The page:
This paper initially deals with the meaning, place, and role of eros in the view of Proclus and, then, presents the changes that he created in the meaning or role of this concept by bringing it close to its rival Christian concept of ágape. Although Proclus himself never acknowledged this semantic change in any of his books and believed that what he had done was in conformity with Platonic philosophy. Here, the writers demonstrate that, given his intended meaning of eros, there is no opposition between this concept and ágape, and they are, rather, consistent with each other. Manuscript Document
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        7 - Eros and its Semantic Change in Proclus
        Said  Binayemotlagh Mohammad Javad  Sabzevari
        This paper initially deals with the meaning, place, and role of eros in the view of Proclus and, then, presents the changes that he created in the meaning or role of this concept by bringing it close to its rival Christian concept of ágape. Although Proclus himself neve Full Text
        This paper initially deals with the meaning, place, and role of eros in the view of Proclus and, then, presents the changes that he created in the meaning or role of this concept by bringing it close to its rival Christian concept of ágape. Although Proclus himself never acknowledged this semantic change in any of his books and believed that what he had done was in conformity with Platonic philosophy. Here, the writers demonstrate that, given his intended meaning of eros, there is no opposition between this concept and ágape, and they are, rather, consistent with each other. Manuscript Document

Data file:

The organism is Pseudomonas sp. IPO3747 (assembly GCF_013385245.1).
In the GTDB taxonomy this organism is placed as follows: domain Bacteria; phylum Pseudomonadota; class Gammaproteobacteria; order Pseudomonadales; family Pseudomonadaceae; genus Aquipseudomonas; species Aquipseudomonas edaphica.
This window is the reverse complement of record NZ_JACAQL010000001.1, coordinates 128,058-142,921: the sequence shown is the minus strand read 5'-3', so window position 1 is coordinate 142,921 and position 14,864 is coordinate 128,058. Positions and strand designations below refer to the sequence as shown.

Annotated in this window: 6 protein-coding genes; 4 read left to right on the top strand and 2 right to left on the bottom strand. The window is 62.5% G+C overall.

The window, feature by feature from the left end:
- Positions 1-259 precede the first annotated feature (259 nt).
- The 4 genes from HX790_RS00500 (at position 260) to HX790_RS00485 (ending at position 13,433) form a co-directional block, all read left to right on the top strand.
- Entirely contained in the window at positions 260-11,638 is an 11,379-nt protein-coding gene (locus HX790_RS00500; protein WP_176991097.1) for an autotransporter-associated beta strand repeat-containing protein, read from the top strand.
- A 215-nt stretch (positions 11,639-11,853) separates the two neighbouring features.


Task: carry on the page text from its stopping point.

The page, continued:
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        8 - A Critical Study and Explanation of Mulla Mohammad Na‘im Taleqani’s Approach to the Theory of the Individual Unity of Existence
        Seyyed Shahriyar  Kamali Sabzewari
        In the view of Mulla Mohammad Na‘im Taleqani, the theory of the individual unity of existence necessitates either the absolute identity of Almighty Necessary with objects or His possible being. Therefore, several objections can be advanced against this theory, which ren Full Text